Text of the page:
There’s been a last-minute reprieve for magnesium, I’m sure Holland & Barrett will be delighted to know. Over the years I’ve occasionally dabbled with supplements and have rarely managed to complete the course. Inspired by a couple of things I read about it, I bought a month’s worth of capsules early in the New Year.
They are so big I’d likely choke to death if I swallowed them with water so I’ve been chewing one just before cleaning my teeth each night. They don’t taste great but I’ve persisted. Last night, and this is very unusual for a school night I had a great sleep, something that’s been improving barely perceptibly on and off since the turn of the year.
One of the problems with taking supplements is how do you know if they’re making any difference. Well, on this scant, hardly reliable scientifically-proven evidence, I’ve decided to buy another bottle.
The first article I read linked low magnesium levels to sleep problems which I’ve been suffering from. Apparently people with low magnesium often experience restless sleep, waking frequently during the night. Maintaining healthy magnesium levels can the article went on to say lead to deeper, more sound sleep.
According to the science, magnesium increases GABA – gamma-Aminobutyric acid – which is the chief inhibitory neurotransmitter in the developmentally mature mammalian central nervous system. Its principal role is reducing neuronal excitability throughout the nervous system.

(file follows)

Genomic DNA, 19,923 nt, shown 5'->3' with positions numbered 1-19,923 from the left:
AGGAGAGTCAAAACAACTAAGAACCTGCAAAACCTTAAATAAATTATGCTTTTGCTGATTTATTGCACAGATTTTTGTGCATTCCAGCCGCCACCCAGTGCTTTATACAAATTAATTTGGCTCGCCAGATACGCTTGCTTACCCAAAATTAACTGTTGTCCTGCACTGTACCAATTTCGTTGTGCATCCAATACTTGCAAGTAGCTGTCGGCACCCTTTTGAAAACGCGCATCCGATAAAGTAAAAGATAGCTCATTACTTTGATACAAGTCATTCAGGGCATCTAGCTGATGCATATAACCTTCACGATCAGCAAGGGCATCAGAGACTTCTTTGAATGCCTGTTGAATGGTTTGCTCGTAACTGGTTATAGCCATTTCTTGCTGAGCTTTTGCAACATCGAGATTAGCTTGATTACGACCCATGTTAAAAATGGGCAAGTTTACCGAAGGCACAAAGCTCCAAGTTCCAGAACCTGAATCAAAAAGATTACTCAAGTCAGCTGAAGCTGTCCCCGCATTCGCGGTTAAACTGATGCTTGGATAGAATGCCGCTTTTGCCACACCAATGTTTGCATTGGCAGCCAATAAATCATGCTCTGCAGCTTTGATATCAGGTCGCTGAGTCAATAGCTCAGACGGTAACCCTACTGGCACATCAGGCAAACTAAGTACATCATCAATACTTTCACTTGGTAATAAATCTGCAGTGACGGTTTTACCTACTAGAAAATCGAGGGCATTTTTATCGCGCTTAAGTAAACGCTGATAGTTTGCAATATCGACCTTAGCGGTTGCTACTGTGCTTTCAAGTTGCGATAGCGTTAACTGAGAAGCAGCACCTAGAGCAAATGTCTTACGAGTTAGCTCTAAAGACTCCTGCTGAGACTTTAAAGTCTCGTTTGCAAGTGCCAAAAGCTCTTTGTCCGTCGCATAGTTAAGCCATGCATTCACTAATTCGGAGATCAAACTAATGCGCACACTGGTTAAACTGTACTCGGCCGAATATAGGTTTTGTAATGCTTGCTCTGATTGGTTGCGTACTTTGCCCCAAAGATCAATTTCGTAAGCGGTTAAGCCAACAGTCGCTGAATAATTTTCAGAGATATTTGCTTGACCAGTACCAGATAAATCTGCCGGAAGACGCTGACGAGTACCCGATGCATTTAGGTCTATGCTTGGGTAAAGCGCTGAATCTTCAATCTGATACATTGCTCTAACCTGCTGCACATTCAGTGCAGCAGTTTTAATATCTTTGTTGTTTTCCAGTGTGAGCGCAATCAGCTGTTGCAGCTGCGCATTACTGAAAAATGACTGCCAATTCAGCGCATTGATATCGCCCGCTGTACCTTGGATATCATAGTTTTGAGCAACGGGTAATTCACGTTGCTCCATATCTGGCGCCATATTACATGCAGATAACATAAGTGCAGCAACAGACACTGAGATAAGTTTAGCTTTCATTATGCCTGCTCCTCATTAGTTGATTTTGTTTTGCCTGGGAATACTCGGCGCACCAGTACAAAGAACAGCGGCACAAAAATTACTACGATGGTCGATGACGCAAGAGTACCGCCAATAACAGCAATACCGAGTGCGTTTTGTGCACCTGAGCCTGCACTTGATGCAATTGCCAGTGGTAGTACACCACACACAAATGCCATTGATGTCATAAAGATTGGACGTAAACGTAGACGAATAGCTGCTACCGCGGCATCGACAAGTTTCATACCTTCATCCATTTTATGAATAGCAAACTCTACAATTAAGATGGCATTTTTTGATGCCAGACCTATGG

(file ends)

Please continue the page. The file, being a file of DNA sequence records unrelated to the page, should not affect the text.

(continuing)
Having felt neuronally excited for a while I then saw another advert for it at the gym implying it can help boost exercise performance. It can also, so the producers of magnesium reckon, fight depression, lower blood pressure, help with asthma and irregular heartbeat. There is also some suggestion, usually next to a ‘Buy Magnesium’ button on a website page that you need it more as you age.
The NHS, it has to be said, isn’t much of a fan of supplement-taking generally saying that you should be able to get the 300mgs a day a man of my age needs from a normal daily diet. Trouble is I rarely eat the foods rich in magnesium which include nuts, to which I’m allergic, and fish which I generally don’t like and avocado of which Mrs Jones isn’t a fan.
Despite mine and the NHS’s scepticism I’m joining the record numbers of Britons who are buying vitamin supplements to boost their health. 24 million of us spend more than £400million a year on them. That’s nearly half the UK’s adult population, surely there must be something in it.